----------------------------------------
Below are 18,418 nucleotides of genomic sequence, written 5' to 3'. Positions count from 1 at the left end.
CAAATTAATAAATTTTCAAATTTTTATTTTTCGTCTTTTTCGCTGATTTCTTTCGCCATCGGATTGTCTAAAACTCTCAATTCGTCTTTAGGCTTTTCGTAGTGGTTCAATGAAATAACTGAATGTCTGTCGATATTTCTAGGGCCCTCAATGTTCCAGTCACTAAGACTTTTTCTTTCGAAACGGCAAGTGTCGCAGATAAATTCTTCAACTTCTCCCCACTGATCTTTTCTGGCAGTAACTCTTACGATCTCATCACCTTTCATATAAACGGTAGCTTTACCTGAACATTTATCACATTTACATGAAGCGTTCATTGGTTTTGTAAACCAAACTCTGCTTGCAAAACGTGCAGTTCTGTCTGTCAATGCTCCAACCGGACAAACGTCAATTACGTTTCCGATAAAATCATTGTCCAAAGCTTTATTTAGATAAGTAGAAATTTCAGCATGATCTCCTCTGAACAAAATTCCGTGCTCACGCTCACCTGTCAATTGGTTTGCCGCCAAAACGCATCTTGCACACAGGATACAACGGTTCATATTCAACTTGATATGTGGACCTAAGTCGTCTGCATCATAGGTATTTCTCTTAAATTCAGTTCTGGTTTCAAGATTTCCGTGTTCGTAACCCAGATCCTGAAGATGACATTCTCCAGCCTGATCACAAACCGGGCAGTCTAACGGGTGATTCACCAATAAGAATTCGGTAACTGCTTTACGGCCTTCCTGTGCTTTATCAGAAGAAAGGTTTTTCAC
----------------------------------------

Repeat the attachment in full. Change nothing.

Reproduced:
Below are 18,418 nucleotides of genomic sequence, written 5' to 3'. Positions count from 1 at the left end.
CAAATTAATAAATTTTCAAATTTTTATTTTTCGTCTTTTTCGCTGATTTCTTTCGCCATCGGATTGTCTAAAACTCTCAATTCGTCTTTAGGCTTTTCGTAGTGGTTCAATGAAATAACTGAATGTCTGTCGATATTTCTAGGGCCCTCAATGTTCCAGTCACTAAGACTTTTTCTTTCGAAACGGCAAGTGTCGCAGATAAATTCTTCAACTTCTCCCCACTGATCTTTTCTGGCAGTAACTCTTACGATCTCATCACCTTTCATATAAACGGTAGCTTTACCTGAACATTTATCACATTTACATGAAGCGTTCATTGGTTTTGTAAACCAAACTCTGCTTGCAAAACGTGCAGTTCTGTCTGTCAATGCTCCAACCGGACAAACGTCAATTACGTTTCCGATAAAATCATTGTCCAAAGCTTTATTTAGATAAGTAGAAATTTCAGCATGATCTCCTCTGAACAAAATTCCGTGCTCACGCTCACCTGTCAATTGGTTTGCCGCCAAAACGCATCTTGCACACAGGATACAACGGTTCATATTCAACTTGATATGTGGACCTAAGTCGTCTGCATCATAGGTATTTCTCTTAAATTCAGTTCTGGTTTCAAGATTTCCGTGTTCGTAACCCAGATCCTGAAGATGACATTCTCCAGCCTGATCACAAACCGGGCAGTCTAACGGGTGATTCACCAATAAGAATTCGGTAACTGCTTTACGGCCTTCCTGTGCTTTATCAGAAGAAAGGTTTTTCAC